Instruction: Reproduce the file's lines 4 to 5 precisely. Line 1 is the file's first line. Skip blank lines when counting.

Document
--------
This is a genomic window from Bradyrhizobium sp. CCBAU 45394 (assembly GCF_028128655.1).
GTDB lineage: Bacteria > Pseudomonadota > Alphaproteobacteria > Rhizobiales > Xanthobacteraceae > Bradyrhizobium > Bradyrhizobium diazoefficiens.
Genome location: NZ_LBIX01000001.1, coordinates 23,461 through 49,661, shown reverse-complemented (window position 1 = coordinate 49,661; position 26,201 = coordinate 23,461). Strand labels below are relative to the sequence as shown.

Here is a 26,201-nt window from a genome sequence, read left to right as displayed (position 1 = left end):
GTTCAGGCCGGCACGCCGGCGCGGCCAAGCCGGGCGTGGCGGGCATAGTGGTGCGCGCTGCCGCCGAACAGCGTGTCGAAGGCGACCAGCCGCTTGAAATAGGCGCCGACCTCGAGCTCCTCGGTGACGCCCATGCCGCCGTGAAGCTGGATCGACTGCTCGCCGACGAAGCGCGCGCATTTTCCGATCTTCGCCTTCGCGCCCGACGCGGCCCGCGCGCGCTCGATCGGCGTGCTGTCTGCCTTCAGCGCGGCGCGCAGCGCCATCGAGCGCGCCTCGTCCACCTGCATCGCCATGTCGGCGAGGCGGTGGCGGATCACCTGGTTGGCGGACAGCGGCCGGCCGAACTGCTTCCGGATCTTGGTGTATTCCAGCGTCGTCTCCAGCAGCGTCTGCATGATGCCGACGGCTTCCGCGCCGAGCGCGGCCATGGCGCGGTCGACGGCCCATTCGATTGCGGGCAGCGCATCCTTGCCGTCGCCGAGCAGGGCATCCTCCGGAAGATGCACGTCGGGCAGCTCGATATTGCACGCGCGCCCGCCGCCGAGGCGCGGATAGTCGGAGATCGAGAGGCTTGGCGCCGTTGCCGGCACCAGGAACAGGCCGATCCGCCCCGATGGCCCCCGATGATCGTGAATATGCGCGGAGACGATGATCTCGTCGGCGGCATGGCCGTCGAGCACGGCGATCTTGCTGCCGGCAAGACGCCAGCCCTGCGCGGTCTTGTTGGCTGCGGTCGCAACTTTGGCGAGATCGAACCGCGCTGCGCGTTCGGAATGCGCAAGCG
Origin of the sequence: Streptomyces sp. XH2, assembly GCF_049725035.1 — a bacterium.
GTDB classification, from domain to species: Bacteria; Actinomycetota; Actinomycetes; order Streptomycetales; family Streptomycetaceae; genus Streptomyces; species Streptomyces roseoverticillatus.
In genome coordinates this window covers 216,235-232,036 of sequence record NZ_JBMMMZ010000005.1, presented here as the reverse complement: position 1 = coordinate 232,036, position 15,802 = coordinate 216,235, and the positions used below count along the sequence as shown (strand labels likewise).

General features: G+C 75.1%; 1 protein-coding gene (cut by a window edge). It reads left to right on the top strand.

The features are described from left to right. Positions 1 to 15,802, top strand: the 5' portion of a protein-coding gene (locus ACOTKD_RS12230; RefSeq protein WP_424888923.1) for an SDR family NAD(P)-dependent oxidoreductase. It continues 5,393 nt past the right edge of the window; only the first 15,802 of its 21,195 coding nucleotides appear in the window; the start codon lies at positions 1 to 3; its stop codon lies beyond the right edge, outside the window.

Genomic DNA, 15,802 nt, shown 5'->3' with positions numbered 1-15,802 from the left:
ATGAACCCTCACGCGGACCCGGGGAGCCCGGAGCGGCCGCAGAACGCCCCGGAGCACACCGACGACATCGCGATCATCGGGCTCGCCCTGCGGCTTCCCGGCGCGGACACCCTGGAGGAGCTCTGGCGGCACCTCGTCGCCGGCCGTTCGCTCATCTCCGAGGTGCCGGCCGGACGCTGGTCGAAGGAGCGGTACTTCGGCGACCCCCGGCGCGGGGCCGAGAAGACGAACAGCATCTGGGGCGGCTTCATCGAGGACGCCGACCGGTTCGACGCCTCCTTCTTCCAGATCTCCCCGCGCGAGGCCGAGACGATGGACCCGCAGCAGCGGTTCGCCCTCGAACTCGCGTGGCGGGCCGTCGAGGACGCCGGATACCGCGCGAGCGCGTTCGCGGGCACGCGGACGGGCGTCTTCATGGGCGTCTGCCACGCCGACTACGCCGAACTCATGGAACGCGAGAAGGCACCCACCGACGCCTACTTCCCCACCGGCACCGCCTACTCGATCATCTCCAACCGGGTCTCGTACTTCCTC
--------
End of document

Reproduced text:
Here is a 26,201-nt window from a genome sequence, read left to right as displayed (position 1 = left end):
GTTCAGGCCGGCACGCCGGCGCGGCCAAGCCGGGCGTGGCGGGCATAGTGGTGCGCGCTGCCGCCGAACAGCGTGTCGAAGGCGACCAGCCGCTTGAAATAGGCGCCGACCTCGAGCTCCTCGGTGACGCCCATGCCGCCGTGAAGCTGGATCGACTGCTCGCCGACGAAGCGCGCGCATTTTCCGATCTTCGCCTTCGCGCCCGACGCGGCCCGCGCGCGCTCGATCGGCGTGCTGTCTGCCTTCAGCGCGGCGCGCAGCGCCATCGAGCGCGCCTCGTCCACCTGCATCGCCATGTCGGCGAGGCGGTGGCGGATCACCTGGTTGGCGGACAGCGGCCGGCCGAACTGCTTCCGGATCTTGGTGTATTCCAGCGTCGTCTCCAGCAGCGTCTGCATGATGCCGACGGCTTCCGCGCCGAGCGCGGCCATGGCGCGGTCGACGGCCCATTCGATTGCGGGCAGCGCATCCTTGCCGTCGCCGAGCAGGGCATCCTCCGGAAGATGCACGTCGGGCAGCTCGATATTGCACGCGCGCCCGCCGCCGAGGCGCGGATAGTCGGAGATCGAGAGGCTTGGCGCCGTTGCCGGCACCAGGAACAGGCCGATCCGCCCCGATGGCCCCCGATGATCGTGAATATGCGCGGAGACGATGATCTCGTCGGCGGCATGGCCGTCGAGCACGGCGATCTTGCTGCCGGCAAGACGCCAGCCCTGCGCGGTCTTGTTGGCTGCGGTCGCAACTTTGGCGAGATCGAACCGCGCTGCGCGTTCGGAATGCGCAAGCG